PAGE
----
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Scranton Children’s Librarian Jane Ash encourages lots of play in kids, and she herself likes show a playful side, too—here she reads Cat In The Hat to students at the Island Avenue school. Jane, who has been with the library for eight years, is a 2017 recipient of the Connecticut Library Association’s Faith Hektoen Award for Career Achievement. (Photo by Richard Esposito/The Sound | Buy This Photo)
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Don’t tell North Branford’s Jane Ash, head of Children’s Services at Scranton Memorial Library, that a child might be playing too much.
“They needed to be up, moving around,” she says of the kindergarteners she taught in New Haven for 10 years. “Goals are important, but the emphasis they’re putting now on making sure they can test everything, they’re really taking away from teachers’ creativity and taking away from kids being able to be kids.”
Jane started out as children’s librarian at Scranton Library in late 2000. She doesn’t have a degree in library science. Instead, she has a master’s degree in early childhood education from Fairfield University. She taught preschool at the Branford Daycare Center, kindergarten at the YWCA Extended Day Kindergarten and Nursery School, and—for 10 years—kindergarten at Sacred Heart School in New Haven. It was the latter’s focus on academics over play that drove her away from teaching at age 40.
“My principal was not an early childhood person,” Jane recalls. “She said, ‘They’re playing too much.’”
While earning her undergraduate degree from the University of Connecticut in Storrs, Jane worked all four years in the college library. That experience perhaps prompted her second career: eight years as co-children’s librarian at the Blackstone Memorial Library in Branford—while working part-time at the Scranton Library on Sundays. When the position of children’s librarian opened up at Scranton Library, she jumped on it.
“Teaching is my passion,” Jane says. But, “This is a great way to combine my love of reading, my love of kids, and I can use all my teaching skills.”
With Jane, story time isn’t just story time.
“I try and add on some hands-on learning experiences that take the story a little bit further,” she explains. “This past week we did some stories about planting and then afterward I set up a variety of tables with different activities. They get to move around and do what’s interesting.”
Perhaps unsurprisingly, Jane has a big presence in the school system, too. It wasn’t always that collaborative, though. In 2009, Jane helped found Madison’s Early Childhood Coalition. The group consists of school and library staff who meet to discuss goals for Madison’s nursery school-age children.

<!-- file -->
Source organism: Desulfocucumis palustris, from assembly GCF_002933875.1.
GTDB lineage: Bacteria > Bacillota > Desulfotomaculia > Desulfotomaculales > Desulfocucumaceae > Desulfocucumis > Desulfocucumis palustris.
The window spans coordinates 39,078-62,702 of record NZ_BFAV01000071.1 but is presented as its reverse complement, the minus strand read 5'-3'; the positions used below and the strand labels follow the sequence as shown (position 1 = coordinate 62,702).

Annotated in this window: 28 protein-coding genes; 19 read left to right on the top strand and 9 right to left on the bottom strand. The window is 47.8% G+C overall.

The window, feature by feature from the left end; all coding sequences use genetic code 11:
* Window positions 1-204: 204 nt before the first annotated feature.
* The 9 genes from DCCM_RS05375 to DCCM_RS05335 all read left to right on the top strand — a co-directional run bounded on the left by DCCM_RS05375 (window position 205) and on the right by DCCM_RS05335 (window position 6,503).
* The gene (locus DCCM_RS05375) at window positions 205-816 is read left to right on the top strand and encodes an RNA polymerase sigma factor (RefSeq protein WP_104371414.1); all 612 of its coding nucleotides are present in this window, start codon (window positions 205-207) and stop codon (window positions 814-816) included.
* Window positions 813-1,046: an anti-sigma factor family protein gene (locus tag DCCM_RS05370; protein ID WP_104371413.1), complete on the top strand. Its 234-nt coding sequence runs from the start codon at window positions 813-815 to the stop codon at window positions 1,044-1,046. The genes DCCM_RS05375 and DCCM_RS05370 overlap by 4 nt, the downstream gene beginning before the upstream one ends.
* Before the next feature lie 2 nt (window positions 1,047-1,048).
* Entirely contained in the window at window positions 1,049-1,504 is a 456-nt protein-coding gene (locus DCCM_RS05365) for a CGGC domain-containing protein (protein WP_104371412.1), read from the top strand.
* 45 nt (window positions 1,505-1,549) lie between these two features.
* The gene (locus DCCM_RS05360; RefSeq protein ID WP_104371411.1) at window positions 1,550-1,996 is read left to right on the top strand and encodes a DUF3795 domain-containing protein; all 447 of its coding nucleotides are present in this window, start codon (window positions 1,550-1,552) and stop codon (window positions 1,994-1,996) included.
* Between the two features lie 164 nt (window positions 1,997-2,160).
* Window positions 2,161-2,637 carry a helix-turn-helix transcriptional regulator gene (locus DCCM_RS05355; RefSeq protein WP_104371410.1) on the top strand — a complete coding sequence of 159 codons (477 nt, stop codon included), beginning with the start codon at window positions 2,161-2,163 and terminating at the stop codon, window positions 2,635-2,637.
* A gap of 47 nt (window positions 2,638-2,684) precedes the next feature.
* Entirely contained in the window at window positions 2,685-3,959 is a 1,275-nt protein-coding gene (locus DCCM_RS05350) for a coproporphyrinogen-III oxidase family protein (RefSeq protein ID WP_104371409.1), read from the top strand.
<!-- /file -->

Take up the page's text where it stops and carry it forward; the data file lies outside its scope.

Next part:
“I was surprised when I came here that there wasn’t one,” she says of the coalition. “We had formed one in Branford. All the nursery school people got together and talked about goals; the library was part of that.”
Additionally, the library’s award-winning summer reading programs, its early childhood program Family Place, and its Chess Club owe their success to Jane. She also helped launch Story Walks, in which sections of a children’s book are pasted around a pleasant area for a stroll. Her sixth Story Walk, featuring the book If You Plant a Seed, is coming up at a library fundraiser held at the Country School on Sunday, May 21.
Jane’s achievements have not gone unnoticed. This year, she received the Connecticut Library Association’s Faith Hektoen Award for Career Achievement. From the professional acclaim of Jane’s fellow librarians who nominated her for the award to her enthusiastic reception from children and parents alike, it’s hard to find dissenters for her kids-being-kids approach.
For Jane, her present role is a culmination of all her interests.
“I get to be with the kids,” she says. “I read at all the nursery schools once a month. I’m around books, which is a love of mine. It’s a nice merger of the things I’m interested in.”
Perhaps most important is Jane’s impact on the kids whose lives she’s touched.
“We [the United States] always wanted to be the best, the fastest—other places they look at children differently and allow them to have a childhood,” says Jane, who has five nephews and a brother and sister in the Branford area, where she grew up. “They only have this one childhood. Why are we in such a rush to take this one childhood away from them?”
The Children’s Author Parade and Family Fun Day, a fundraiser featuring local children’s authors Billy Steers, Jane O’Connor, Natasha Friend, and Katie Davis and her husband Leslie Connor, is on Sunday, May 21 from 1 to 4 p.m. at The Country School, 341 Opening Hill Road, Madison. The event includes an ice cream truck, a bounce house, family-friendly band Sunny Train, a cupcake truck, face painting, crafts, a pizza truck, and a story walk. All proceeds benefit the Scranton Library’s Annual Fund. For info, visit www.scrantonlibrary.org.
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